Back pain amongst mid-age Australian women: a longitudinal analysis of provider use and self-prescribed treatments.Complement Ther Med. 2012 Oct; 20(5):275-82.CT
To analyse use of conventional and complementary and alternative (CAM) practitioners and self-prescribed CAM amongst mid-age Australian women with back pain.
Self-completion postal surveys completed in 2004 and 2007, of the mid-age cohort of the Australian Longitudinal Study on Women's health. Questions asked for written responses about the use of conventional practitioners, CAM practitioners and self-prescribed CAM for treatment of back pain.
Analysis of cross-sectional and longitudinal survey data (n=9820), conducted as part of the Australian Longitudinal Study on Women's Health (ALSWH), which was designed to investigate multiple factors affecting the health and well being of women over a 20-year period.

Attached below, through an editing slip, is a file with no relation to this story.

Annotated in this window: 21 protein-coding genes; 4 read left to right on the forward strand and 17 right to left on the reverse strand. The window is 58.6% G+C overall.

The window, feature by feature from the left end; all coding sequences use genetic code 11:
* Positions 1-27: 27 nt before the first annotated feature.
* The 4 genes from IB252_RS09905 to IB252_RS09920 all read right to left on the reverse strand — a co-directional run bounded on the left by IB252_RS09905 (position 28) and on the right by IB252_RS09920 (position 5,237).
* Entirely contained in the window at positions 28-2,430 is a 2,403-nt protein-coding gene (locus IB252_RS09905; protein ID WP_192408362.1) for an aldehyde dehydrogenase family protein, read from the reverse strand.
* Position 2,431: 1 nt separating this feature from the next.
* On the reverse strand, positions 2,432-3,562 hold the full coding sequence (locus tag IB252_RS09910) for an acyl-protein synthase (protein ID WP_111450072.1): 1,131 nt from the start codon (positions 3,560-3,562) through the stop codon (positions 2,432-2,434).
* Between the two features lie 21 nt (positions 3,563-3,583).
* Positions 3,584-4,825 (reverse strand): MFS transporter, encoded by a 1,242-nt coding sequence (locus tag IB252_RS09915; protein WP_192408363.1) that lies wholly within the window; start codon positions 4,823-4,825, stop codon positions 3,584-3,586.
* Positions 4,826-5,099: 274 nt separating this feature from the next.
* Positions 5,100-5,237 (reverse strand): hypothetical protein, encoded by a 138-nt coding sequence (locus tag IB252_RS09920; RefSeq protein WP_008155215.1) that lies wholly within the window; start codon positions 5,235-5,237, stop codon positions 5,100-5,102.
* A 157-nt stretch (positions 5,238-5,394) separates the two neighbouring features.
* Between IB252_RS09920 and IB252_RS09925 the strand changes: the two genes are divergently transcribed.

MAIN OUTCOME MEASURE
Women were asked if they had sought help for back pain in the previous twelve months.
The prevalence of back pain was 54.8% (n=5383). The percentage of women who sought help for their back pain was 17.3% (n=1700). Of the women who sought help for back pain, 2% consulted with a CAM practitioner only, 35% consulted a conventional practitioner only and 63% with both a conventional and CAM practitioner.
Back pain is prevalent amongst mid-age Australian women, although only one third sought help. Women who sought help for their back pack were high users of CAM (practitioners and self-prescribed) and conventional care providers, consulting a CAM practitioner in complement with conventional biomedical consultations rather than as an alternative. Further research is needed to explore the complex contemporary landscapes of back pain negotiation and management.